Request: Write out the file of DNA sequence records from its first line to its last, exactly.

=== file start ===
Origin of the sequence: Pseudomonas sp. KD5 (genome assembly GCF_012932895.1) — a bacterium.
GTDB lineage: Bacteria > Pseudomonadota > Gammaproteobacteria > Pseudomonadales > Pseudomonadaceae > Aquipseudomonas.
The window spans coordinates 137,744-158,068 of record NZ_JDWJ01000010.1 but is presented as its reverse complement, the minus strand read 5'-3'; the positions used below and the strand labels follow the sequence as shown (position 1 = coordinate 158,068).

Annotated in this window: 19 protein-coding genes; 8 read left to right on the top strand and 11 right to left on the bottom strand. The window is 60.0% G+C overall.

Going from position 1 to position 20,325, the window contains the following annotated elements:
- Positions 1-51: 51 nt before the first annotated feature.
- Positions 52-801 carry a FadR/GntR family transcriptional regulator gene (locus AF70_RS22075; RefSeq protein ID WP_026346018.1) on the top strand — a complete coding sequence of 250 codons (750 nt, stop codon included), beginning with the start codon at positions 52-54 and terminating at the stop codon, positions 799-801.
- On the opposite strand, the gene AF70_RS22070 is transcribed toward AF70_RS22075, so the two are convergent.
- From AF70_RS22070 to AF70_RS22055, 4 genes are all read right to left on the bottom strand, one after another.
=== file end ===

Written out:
Origin of the sequence: Pseudomonas sp. KD5 (genome assembly GCF_012932895.1) — a bacterium.
GTDB lineage: Bacteria > Pseudomonadota > Gammaproteobacteria > Pseudomonadales > Pseudomonadaceae > Aquipseudomonas.
The window spans coordinates 137,744-158,068 of record NZ_JDWJ01000010.1 but is presented as its reverse complement, the minus strand read 5'-3'; the positions used below and the strand labels follow the sequence as shown (position 1 = coordinate 158,068).

Annotated in this window: 19 protein-coding genes; 8 read left to right on the top strand and 11 right to left on the bottom strand. The window is 60.0% G+C overall.

Going from position 1 to position 20,325, the window contains the following annotated elements:
- Positions 1-51: 51 nt before the first annotated feature.
- Positions 52-801 carry a FadR/GntR family transcriptional regulator gene (locus AF70_RS22075; RefSeq protein ID WP_026346018.1) on the top strand — a complete coding sequence of 250 codons (750 nt, stop codon included), beginning with the start codon at positions 52-54 and terminating at the stop codon, positions 799-801.
- On the opposite strand, the gene AF70_RS22070 is transcribed toward AF70_RS22075, so the two are convergent.
- From AF70_RS22070 to AF70_RS22055, 4 genes are all read right to left on the bottom strand, one after another.